If you would have told me I would be installing stair runners myself 10 years ago I would have said no way, but here I am installing my 2nd stair runner in 6 years and I have learned a few things to share with you.
This runner has served us well the las 5 years but it was time for change!
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- Runner (this is mine)
- Stable Gun (I used this one)
- Rug pad or no slip
- Utility knife
- tape measure
- Carpet Tucker
How to Measure
Measuring for you runner isn’t hard. I literally measured the tread and the riser of the stairs I was covering and added them all together. I then rounded up to take into account the tucking, stair nose etc that the runner will be attached over.
Measure the tread width that you will be wanting to center the runner on. If you have a railing or spindles on one side or both measure to that instead of the edge of the tread.
Measure the width of the runner and figure out how much of the tread will be showing on each side. Either mark each tread down the stairs to make sure your runner stays straight, or create a spacer with a scrap piece of wood to move to each step as you install.
You can choose to add a rug pad underneath the runner if you’d like. It will prolong the life of your runner. I opted to skip a felt pad and only used a piece of very thin no slip. Just putting it under the rug on the tread and I went along.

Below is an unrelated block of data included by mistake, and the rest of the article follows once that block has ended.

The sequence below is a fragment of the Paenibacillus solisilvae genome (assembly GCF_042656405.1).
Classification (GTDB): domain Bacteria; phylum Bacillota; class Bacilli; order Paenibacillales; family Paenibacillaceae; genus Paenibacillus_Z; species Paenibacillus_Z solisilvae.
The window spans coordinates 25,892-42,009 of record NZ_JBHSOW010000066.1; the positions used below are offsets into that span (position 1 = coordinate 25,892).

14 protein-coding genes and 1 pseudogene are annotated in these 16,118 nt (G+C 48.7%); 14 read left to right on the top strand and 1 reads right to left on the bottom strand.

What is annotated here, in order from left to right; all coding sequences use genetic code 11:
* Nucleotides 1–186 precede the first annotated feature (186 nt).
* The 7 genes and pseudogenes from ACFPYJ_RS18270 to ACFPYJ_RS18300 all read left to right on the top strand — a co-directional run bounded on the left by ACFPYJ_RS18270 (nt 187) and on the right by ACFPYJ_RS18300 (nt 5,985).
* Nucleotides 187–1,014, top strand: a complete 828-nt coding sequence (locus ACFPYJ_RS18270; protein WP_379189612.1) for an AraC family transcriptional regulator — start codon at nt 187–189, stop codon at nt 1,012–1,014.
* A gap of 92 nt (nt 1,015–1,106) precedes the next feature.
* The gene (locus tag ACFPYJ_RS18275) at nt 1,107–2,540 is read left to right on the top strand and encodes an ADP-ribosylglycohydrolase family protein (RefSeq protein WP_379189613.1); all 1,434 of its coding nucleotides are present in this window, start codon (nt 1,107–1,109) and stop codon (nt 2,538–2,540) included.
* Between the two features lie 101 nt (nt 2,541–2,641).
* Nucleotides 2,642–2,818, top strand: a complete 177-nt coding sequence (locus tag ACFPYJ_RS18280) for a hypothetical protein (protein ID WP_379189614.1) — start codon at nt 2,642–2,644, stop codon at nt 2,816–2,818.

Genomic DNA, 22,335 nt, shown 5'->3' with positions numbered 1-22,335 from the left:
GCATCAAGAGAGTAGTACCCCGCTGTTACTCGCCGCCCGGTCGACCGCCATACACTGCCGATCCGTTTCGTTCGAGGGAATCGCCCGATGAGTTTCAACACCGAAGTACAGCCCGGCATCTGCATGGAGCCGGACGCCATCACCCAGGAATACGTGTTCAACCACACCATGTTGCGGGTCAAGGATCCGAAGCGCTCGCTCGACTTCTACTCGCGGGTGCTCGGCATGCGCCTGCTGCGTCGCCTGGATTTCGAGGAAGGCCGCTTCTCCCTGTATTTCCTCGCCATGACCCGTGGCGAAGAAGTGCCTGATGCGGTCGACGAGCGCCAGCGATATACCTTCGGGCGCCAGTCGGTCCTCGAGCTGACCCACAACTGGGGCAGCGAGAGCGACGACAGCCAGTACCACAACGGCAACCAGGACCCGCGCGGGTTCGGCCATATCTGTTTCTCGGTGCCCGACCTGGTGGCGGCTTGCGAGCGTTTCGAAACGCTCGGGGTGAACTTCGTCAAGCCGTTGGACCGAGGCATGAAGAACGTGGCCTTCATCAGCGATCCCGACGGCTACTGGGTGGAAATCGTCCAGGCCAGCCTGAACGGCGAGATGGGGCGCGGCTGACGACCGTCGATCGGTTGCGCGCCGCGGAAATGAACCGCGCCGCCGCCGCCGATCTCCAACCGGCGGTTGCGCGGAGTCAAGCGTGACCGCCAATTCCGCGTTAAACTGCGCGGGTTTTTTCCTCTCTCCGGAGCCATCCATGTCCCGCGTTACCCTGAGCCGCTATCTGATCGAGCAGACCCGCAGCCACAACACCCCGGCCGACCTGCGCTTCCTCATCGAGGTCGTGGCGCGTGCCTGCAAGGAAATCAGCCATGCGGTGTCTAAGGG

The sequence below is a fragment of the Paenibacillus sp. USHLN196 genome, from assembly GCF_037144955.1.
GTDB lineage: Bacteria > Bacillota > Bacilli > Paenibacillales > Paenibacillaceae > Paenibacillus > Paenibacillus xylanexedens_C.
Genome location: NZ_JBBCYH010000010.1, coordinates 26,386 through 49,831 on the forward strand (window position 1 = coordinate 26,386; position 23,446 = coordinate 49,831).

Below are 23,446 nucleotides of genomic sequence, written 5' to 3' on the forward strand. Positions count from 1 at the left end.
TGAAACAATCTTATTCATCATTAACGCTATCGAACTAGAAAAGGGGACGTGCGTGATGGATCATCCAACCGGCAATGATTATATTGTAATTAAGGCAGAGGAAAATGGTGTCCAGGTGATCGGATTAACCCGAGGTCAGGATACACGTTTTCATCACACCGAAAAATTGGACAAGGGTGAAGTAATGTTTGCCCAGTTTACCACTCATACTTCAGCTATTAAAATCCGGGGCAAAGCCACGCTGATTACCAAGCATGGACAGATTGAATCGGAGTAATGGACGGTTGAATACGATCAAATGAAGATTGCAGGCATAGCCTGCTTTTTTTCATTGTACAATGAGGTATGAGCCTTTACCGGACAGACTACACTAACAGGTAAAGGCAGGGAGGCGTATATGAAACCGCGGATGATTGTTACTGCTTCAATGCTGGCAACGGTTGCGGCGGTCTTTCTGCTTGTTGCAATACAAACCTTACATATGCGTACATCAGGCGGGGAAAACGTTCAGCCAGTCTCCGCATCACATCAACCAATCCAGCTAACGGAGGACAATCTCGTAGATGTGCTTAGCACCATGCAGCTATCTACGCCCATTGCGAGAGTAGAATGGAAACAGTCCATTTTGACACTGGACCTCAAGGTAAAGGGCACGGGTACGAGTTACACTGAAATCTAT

If you chose to use a felt rug pad you can staple it on the tread or use a carpet tape.
Installing The Runner
Start from the top and make sure the piece you are lining the runner up to is level. You don’t want to start off not straight or your whole runner will be off.
Once that is level, you can start to staple your runner. I used my stapler set to the max drive force. I stapled the top of the runner across and then pushed in the runner to the crease of the step and put another staple at the bottom of the riser, all the way across as well as on the the tread by the crease shown here.
To go over the treads, there are a few ways you can do it it’s all based on the look you want. I chose to staple up under the nose of the step to get a clean, finished look. You can also choose a waterfall method where you bring the runner all the way down over the nose and then staple it into the crease to create a more formal look.
As you’re going down the stairs make sure you keeping the rug straight with your scrap wood by checking with each step.
Repeat all the way down the steps. When you reach the end and you have extra runner left. I used a utility knife to cut the remaining off. I have a piece of trim at the bottom as well I kind of just tried to tuck the edges into it.
Step back admire your work and if you see a spot bubbling just add an extra staple.